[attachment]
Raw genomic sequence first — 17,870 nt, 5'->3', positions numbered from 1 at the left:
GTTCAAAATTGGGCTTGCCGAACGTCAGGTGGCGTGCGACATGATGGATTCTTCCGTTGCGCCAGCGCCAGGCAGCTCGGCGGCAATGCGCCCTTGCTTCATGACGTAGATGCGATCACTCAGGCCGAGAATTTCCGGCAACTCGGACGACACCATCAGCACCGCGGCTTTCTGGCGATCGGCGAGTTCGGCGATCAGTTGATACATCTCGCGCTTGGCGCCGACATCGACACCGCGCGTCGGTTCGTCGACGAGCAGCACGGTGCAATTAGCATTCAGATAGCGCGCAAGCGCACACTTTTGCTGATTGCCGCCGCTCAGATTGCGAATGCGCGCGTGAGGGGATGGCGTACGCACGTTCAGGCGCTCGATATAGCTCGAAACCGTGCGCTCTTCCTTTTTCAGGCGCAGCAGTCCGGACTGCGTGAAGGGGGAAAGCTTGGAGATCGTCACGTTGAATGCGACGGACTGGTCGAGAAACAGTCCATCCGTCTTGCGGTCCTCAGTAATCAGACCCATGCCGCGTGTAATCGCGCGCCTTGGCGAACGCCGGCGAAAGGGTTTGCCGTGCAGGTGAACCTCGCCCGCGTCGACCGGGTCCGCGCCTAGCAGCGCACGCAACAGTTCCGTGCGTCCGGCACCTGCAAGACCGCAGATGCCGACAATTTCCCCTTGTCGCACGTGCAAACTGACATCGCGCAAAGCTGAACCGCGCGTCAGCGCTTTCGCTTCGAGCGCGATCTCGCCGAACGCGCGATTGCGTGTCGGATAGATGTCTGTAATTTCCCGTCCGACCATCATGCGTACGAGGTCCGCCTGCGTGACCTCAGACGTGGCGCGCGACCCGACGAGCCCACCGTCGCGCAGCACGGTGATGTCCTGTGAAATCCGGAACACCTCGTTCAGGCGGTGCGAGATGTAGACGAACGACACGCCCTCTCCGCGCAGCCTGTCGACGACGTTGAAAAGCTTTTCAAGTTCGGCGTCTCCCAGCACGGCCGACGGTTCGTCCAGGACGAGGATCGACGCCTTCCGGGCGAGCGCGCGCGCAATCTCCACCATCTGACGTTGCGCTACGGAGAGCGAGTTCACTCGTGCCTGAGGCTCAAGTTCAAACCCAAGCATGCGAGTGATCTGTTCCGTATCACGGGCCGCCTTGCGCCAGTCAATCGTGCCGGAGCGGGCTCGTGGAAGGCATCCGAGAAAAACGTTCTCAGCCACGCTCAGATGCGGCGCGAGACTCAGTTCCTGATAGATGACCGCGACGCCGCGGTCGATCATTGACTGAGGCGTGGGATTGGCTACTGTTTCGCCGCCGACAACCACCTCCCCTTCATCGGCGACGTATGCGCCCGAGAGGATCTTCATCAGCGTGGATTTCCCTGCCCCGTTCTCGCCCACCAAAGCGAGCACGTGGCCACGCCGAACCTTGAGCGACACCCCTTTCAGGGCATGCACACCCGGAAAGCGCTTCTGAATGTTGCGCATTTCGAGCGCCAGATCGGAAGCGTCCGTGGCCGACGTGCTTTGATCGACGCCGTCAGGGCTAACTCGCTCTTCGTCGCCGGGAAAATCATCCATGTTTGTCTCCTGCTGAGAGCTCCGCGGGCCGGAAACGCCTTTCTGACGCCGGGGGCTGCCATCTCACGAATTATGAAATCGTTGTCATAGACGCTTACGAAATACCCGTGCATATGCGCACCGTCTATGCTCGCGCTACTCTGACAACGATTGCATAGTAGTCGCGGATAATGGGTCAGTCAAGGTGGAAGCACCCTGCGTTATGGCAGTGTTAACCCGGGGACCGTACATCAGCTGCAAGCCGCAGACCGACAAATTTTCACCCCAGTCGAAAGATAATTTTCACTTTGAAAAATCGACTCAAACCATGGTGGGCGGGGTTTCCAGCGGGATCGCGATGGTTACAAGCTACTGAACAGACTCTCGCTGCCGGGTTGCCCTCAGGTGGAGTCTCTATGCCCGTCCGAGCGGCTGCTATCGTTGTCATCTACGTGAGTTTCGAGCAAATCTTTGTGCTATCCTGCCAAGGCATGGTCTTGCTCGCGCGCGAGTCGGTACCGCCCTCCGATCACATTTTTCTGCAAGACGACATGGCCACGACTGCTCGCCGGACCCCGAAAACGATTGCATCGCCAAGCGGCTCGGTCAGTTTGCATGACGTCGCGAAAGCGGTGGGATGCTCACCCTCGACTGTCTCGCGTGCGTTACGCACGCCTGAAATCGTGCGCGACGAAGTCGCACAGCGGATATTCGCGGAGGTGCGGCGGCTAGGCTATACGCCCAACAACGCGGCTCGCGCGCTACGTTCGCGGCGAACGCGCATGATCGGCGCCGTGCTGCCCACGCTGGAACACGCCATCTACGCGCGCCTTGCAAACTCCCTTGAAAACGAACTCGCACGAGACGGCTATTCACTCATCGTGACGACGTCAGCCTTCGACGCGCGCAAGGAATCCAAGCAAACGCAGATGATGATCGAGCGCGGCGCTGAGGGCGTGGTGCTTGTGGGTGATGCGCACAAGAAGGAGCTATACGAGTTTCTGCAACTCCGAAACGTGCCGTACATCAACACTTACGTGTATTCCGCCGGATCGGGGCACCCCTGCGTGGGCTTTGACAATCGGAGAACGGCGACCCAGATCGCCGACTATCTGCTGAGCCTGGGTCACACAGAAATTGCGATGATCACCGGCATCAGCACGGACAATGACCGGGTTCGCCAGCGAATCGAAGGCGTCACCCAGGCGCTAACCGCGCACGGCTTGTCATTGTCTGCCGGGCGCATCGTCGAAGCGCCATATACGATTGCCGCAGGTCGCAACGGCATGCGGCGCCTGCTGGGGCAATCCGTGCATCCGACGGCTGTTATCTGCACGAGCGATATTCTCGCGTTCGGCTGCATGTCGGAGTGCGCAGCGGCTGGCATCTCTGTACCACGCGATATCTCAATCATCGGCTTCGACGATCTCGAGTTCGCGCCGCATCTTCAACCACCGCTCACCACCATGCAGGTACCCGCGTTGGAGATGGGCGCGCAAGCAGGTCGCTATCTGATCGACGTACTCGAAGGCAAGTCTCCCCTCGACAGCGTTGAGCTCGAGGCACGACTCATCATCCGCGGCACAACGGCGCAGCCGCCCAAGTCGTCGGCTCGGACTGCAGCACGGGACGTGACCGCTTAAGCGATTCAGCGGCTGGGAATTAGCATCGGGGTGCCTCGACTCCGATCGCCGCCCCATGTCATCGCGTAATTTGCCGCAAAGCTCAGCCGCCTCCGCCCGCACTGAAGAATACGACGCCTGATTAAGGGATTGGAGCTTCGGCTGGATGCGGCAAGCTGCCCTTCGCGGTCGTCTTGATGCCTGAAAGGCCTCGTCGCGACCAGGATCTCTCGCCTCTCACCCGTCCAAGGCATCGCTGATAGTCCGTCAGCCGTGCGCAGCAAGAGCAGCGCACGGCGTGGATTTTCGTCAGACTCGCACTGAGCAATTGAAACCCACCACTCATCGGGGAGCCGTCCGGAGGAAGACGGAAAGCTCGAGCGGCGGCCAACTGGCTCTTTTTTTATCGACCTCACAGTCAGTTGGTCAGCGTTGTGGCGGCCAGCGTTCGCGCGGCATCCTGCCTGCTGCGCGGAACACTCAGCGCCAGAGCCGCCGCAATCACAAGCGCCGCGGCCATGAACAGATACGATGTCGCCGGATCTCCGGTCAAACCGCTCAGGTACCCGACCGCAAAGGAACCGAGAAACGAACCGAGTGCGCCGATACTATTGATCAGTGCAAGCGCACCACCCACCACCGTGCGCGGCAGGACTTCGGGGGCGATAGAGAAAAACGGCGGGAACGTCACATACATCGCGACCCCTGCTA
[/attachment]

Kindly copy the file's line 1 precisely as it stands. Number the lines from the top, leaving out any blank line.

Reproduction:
Raw genomic sequence first — 17,870 nt, 5'->3', positions numbered from 1 at the left: